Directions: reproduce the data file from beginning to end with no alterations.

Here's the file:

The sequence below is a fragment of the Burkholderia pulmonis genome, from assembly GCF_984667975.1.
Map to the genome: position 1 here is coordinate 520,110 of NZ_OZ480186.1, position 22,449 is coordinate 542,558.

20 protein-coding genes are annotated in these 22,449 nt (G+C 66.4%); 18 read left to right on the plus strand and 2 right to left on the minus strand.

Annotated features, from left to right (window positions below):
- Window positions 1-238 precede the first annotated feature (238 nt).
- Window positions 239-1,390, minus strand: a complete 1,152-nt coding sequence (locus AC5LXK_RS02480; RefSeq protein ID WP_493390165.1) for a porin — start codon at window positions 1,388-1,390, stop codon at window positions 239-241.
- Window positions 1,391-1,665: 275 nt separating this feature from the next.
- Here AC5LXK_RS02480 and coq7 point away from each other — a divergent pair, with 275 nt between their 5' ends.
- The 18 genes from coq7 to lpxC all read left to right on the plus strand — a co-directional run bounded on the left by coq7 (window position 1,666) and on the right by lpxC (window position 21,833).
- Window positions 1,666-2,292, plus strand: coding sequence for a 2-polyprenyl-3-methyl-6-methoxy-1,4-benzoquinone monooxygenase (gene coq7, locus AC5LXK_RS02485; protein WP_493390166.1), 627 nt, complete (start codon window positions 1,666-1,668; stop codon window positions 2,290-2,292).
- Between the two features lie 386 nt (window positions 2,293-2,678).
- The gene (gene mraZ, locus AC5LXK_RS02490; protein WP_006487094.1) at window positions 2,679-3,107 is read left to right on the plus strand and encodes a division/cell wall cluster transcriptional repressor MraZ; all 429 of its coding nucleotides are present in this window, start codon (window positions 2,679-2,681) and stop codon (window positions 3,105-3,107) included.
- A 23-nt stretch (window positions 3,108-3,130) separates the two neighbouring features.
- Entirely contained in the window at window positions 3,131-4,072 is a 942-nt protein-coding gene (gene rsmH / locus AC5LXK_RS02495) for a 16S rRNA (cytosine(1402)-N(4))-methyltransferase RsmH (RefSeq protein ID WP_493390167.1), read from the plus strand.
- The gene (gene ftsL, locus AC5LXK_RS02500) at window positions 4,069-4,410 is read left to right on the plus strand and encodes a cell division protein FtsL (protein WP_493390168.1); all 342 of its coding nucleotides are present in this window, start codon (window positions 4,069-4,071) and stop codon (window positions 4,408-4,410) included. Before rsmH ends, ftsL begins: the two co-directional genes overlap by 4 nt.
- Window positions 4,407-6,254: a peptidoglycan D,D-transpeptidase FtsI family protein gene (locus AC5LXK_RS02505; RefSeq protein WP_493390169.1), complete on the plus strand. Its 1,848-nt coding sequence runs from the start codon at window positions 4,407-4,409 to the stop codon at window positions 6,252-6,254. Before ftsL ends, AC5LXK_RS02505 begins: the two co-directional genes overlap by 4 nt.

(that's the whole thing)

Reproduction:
The sequence below is a fragment of the Burkholderia pulmonis genome, from assembly GCF_984667975.1.
Map to the genome: position 1 here is coordinate 520,110 of NZ_OZ480186.1, position 22,449 is coordinate 542,558.

20 protein-coding genes are annotated in these 22,449 nt (G+C 66.4%); 18 read left to right on the plus strand and 2 right to left on the minus strand.

Annotated features, from left to right (window positions below):
- Window positions 1-238 precede the first annotated feature (238 nt).
- Window positions 239-1,390, minus strand: a complete 1,152-nt coding sequence (locus AC5LXK_RS02480; RefSeq protein ID WP_493390165.1) for a porin — start codon at window positions 1,388-1,390, stop codon at window positions 239-241.
- Window positions 1,391-1,665: 275 nt separating this feature from the next.
- Here AC5LXK_RS02480 and coq7 point away from each other — a divergent pair, with 275 nt between their 5' ends.
- The 18 genes from coq7 to lpxC all read left to right on the plus strand — a co-directional run bounded on the left by coq7 (window position 1,666) and on the right by lpxC (window position 21,833).
- Window positions 1,666-2,292, plus strand: coding sequence for a 2-polyprenyl-3-methyl-6-methoxy-1,4-benzoquinone monooxygenase (gene coq7, locus AC5LXK_RS02485; protein WP_493390166.1), 627 nt, complete (start codon window positions 1,666-1,668; stop codon window positions 2,290-2,292).
- Between the two features lie 386 nt (window positions 2,293-2,678).
- The gene (gene mraZ, locus AC5LXK_RS02490; protein WP_006487094.1) at window positions 2,679-3,107 is read left to right on the plus strand and encodes a division/cell wall cluster transcriptional repressor MraZ; all 429 of its coding nucleotides are present in this window, start codon (window positions 2,679-2,681) and stop codon (window positions 3,105-3,107) included.
- A 23-nt stretch (window positions 3,108-3,130) separates the two neighbouring features.
- Entirely contained in the window at window positions 3,131-4,072 is a 942-nt protein-coding gene (gene rsmH / locus AC5LXK_RS02495) for a 16S rRNA (cytosine(1402)-N(4))-methyltransferase RsmH (RefSeq protein ID WP_493390167.1), read from the plus strand.
- The gene (gene ftsL, locus AC5LXK_RS02500) at window positions 4,069-4,410 is read left to right on the plus strand and encodes a cell division protein FtsL (protein WP_493390168.1); all 342 of its coding nucleotides are present in this window, start codon (window positions 4,069-4,071) and stop codon (window positions 4,408-4,410) included. Before rsmH ends, ftsL begins: the two co-directional genes overlap by 4 nt.
- Window positions 4,407-6,254: a peptidoglycan D,D-transpeptidase FtsI family protein gene (locus AC5LXK_RS02505; RefSeq protein WP_493390169.1), complete on the plus strand. Its 1,848-nt coding sequence runs from the start codon at window positions 4,407-4,409 to the stop codon at window positions 6,252-6,254. Before ftsL ends, AC5LXK_RS02505 begins: the two co-directional genes overlap by 4 nt.